U.S. bombers conduct military drills over Korean peninsula

Posted October 12, 2017

Let's start with Washington's latest show of force against North Korea The U.S. flew two B-1B strategic bombers over the Korean Peninsula late Tuesday. As part of the exercise, two American B-1 bombers and South Korean and Japanese fighter jets flew over the Korean Peninsula.

The information, that included wartime contingency plans drawn up by the US and South Korea, was from the country's defence ministry, according to Rhee Cheol-hee, a South Korean lawmaker.

According to South Korea's Yonhap news agency this is not the first time the communist regime to the north has launched a tirade of cyber attacks on the country, with hacks targeting government websites and facilities being commonplace in recent years.

The U.S. Air Force bombers and the South Korean fighters then conducted a second firing exercise over the Yellow Sea, according to the South Korean Joint Chiefs of Staff.

Russia's TASS news agency quoted North Korean Foreign Minister Ri Yong Ho as saying: "With his bellicose and insane statement at the United Nations, Trump, you can say, has lit the wick of a war against us".

Rep. Lee Cheol-hee, a lawmaker for the ruling Democratic Party who sits on the National Defense Committee, said defense sources told him that North Korean hackers previous year stole the classified U.S. Defense officials refused to comment when reached by other media.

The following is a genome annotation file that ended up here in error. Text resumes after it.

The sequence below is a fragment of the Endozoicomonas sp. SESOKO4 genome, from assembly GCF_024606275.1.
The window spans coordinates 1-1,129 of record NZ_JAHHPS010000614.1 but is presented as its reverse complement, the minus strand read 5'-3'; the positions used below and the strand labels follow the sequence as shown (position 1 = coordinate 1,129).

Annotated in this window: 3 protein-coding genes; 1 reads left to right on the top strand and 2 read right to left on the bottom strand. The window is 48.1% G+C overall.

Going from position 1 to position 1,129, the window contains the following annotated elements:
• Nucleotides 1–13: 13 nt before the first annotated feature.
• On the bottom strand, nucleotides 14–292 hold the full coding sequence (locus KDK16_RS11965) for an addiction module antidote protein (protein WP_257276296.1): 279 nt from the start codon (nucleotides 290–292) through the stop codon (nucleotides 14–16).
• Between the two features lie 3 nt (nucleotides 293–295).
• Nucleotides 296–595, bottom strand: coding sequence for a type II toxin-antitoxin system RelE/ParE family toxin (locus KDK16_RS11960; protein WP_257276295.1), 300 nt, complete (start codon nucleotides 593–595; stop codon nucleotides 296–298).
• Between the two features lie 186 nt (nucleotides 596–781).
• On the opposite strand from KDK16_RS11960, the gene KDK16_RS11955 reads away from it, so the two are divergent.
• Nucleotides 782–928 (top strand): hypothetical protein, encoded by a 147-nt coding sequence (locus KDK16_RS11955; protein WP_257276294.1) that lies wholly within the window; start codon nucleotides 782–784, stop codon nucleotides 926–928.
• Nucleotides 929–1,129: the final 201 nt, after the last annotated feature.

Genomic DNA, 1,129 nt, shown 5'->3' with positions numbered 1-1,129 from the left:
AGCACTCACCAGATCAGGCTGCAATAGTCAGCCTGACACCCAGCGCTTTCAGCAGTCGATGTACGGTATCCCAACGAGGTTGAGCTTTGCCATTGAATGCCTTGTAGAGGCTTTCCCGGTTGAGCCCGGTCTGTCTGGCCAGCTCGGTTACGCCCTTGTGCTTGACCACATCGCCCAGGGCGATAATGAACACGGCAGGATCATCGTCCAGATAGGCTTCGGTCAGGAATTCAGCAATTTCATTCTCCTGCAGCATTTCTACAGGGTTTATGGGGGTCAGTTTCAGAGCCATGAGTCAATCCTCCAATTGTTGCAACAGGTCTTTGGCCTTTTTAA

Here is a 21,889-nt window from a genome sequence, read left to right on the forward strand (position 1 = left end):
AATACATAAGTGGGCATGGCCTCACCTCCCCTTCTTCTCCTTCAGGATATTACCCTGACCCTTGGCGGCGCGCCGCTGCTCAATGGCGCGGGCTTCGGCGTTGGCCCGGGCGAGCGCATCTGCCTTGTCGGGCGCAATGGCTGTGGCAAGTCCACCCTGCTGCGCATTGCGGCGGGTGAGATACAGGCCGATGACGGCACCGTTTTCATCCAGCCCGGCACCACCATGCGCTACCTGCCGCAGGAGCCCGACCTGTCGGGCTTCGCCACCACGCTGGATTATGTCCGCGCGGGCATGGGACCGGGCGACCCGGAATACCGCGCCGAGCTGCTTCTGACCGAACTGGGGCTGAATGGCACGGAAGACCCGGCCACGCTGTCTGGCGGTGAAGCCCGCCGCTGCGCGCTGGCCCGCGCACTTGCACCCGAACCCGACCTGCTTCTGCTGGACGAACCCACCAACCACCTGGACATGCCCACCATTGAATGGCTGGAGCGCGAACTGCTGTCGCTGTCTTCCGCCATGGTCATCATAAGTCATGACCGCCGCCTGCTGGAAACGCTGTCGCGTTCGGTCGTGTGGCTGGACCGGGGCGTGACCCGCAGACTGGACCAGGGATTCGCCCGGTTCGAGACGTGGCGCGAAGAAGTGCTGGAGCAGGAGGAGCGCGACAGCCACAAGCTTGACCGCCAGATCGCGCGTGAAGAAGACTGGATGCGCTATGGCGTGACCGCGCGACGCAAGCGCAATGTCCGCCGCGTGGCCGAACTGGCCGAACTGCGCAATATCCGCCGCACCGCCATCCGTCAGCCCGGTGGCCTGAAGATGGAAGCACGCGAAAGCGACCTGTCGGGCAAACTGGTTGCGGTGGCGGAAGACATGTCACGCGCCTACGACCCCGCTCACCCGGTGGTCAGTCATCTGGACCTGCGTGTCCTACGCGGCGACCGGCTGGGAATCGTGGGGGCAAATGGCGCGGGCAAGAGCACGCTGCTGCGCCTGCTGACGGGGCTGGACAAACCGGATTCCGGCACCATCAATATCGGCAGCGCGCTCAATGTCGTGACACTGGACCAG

The U.S., South Korea and Japan conducted a joint military drill Tuesday night in the Far East region amid the heightened tensions between North Korea and America.

Documents including wartime contingency plans put together with the United States were stolen from South Korea's defence ministry.

North Korea has been conducting regular missile tests in recent months as well as testing a nuclear warhead in September, all part of its bid to establish a nuclear deterrent to what it sees as a military threat from the US.

President Trump hosted a discussion on options to respond to any North Korean aggression, or, if necessary, to prevent Pyongyang from threatening the United States and its allies with nuclear weapons, the White House said in a statement.

Rhee Cheol-hee, a South Korean lawmaker who sis on its parliamentary defence committee, said 235GB of military documents were swiped from the Defence Integrated Data Centre, adding that 80 per cent of these documents have yet to be identified.

If confirmed, the reported hacking attack by the North would be a major blow for South Korea at a time when its relations with rival North Korea are at a low point.